The ACLU, DPA, and Dr. Bronner’s are using election momentum to push for a legal adult-use market in Washington DC, which was approved by voters back in 2014.
In 2014, voters in Washington DC overwhelmingly voted to legalize possession of up to two ounces of cannabis, as well as home-grow of up to six plants, and gifting of up to an ounce. Nearly a decade later, the commercial market is still on hold. And while medical and gray markets have helped fill the gap, some major local, state, and national organizations have had enough. So they wrote a letter to the Biden Administration demanding action.
Advocates led by the Drug Policy Alliance signed a letter to Attorney General Merrick Garland pushing for a non-enforcement approach that would end the current legislation blocking the District from launching a legal and regulated adult-use market.
The coalition also includes the ACLU, NORML, and the soap aficionados at Dr. Bronner’s. The advocates are backed by the wind of pro-420 advances in last week’s election, and progress last month from President Biden, who directed all state governments to release non-violent cannabis prisoners.
The letter calls for an end to the Harris rider, which was signed about a month after DC voters approved legalization through ballot measure Initiative 71 (I-71). Months after the 2014 vote, Maryland Rep. Andy Harris effectively blocked commercial sales in the District with a rider that prevents the DC Council from adopting comprehensive regulations for a legal cannabis industry.
The same Andy Harris made up racist facts to justify his active blockade of DC legalization in 2016. His stance is clear.
Back in the early days of the Trump Administration, then-Attorney General Jeff Sessions further complicated things in 2018 by rescinding the Cole Memo, which protected state-licensed businesses from federal cannabis laws. Without the Cole Memo’s protections, and with the Harris rider’s restrictions in place, DC regulators have their hands tied in regards to rolling out the regulations that would allow a licensed market to move forward.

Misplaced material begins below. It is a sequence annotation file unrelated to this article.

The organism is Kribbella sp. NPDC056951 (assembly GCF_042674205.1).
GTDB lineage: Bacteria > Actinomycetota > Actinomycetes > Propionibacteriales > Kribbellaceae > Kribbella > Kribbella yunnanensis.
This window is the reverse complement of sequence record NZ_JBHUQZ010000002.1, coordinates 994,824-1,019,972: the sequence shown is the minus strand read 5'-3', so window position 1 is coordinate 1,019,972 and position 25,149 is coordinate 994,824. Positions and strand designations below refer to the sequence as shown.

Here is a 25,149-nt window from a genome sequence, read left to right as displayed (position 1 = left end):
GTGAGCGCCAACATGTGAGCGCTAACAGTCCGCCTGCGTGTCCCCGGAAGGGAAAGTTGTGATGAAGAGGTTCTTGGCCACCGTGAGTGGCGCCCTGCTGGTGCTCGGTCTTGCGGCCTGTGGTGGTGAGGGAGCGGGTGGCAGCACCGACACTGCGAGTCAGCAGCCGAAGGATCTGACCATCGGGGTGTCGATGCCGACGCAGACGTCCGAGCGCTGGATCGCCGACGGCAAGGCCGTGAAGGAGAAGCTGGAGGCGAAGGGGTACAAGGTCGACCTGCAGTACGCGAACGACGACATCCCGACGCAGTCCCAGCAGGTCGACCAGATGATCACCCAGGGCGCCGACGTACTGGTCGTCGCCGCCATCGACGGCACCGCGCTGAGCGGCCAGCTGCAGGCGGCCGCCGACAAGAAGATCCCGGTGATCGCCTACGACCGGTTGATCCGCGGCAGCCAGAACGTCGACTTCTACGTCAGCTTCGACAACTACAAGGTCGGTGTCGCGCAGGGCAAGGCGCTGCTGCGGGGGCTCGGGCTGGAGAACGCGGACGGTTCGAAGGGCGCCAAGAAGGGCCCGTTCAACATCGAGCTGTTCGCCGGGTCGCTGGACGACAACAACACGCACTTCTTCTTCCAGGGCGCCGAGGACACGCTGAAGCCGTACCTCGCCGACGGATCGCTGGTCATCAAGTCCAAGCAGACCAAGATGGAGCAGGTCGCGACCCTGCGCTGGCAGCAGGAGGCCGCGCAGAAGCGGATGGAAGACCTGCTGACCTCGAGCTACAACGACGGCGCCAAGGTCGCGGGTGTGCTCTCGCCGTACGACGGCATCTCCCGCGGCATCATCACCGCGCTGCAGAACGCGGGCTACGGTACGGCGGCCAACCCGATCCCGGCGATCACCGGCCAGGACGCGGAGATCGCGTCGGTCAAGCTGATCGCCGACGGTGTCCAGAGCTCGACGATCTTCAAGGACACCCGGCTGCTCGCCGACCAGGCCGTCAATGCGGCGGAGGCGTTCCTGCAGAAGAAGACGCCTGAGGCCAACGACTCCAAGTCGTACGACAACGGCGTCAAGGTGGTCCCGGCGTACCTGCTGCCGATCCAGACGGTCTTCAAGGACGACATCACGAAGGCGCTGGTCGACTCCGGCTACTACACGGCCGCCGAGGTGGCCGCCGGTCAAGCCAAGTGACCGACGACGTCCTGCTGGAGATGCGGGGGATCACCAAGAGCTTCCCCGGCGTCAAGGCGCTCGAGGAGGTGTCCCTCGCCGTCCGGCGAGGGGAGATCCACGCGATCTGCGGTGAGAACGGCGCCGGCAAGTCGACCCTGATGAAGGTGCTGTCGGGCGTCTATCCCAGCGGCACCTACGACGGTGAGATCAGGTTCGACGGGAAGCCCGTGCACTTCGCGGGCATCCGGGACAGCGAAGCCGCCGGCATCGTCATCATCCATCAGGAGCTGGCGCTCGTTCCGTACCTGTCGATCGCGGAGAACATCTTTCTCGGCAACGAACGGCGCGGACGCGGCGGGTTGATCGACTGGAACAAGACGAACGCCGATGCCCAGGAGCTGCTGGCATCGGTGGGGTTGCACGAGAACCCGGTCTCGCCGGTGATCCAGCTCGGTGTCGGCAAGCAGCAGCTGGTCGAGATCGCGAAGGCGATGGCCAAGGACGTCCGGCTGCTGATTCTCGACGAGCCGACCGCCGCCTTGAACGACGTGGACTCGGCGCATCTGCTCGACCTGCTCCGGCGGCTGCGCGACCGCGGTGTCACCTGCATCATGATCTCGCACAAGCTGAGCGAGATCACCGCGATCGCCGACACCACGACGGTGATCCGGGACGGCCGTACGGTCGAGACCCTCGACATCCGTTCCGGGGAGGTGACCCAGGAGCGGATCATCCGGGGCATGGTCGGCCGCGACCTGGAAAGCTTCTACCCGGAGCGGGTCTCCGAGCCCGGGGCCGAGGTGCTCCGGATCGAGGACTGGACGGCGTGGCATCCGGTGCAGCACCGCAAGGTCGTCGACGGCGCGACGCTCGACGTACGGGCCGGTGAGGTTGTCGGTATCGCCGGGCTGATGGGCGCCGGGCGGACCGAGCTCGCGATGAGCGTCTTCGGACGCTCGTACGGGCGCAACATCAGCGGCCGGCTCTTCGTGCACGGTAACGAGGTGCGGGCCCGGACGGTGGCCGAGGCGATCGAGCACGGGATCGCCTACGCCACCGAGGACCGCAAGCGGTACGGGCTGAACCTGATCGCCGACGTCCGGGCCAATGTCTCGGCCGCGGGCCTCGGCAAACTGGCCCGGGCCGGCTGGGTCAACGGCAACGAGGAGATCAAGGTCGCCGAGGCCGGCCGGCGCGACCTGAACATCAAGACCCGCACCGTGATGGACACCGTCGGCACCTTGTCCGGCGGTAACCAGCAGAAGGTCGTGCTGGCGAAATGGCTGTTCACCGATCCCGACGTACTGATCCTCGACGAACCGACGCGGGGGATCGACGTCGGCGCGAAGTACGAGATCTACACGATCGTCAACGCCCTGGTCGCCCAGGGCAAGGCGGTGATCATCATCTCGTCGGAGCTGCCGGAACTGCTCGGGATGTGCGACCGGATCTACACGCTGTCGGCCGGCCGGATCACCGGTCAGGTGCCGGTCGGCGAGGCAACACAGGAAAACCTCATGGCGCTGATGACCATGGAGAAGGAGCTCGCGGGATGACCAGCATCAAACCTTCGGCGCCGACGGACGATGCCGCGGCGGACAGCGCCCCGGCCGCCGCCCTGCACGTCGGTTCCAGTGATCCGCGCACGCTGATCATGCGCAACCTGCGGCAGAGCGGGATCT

The newest workaround is a medical marijuana self-certification program that was launched in June, which allows virtually any adult to prescribe themselves access to DC’s licensed and regulated medical market. The District’’s patient count has grown by 55% since self-certification was signed into law by Mayor Muriel Bowser. But it’s still a workaround. The Harris rider could be permanently removed from the 2023 Fiscal Year budget through Congressional legislation—which is less likely if Republicans take control of the House—or action from Merrick Garland if the coalition gets what the letter asks for.
In total, 75 organizations signed the request for a non-enforcement approach, calling for an end to the Harris rider and the related Anti-Deficiency Act, which keeps DC as the “only jurisdiction in the country that cannot regulate marijuana sales or fruitfully tap into the public health and safety benefits of proper regulation,” according to the letter.
In 2020, House Democrats tried to get DC’s market going with a funding bill that never made it to full approval. At the time, Rep. Mike Quigley (D-IL), committee chairman, said, “Americans deserve a government that will invest in the long-term protection of consumers and investors, strengthen our national security, and promote entrepreneurship here at home.. This year’s [Financial Services and General Government] funding bill takes significant steps to accomplish each of those goals.”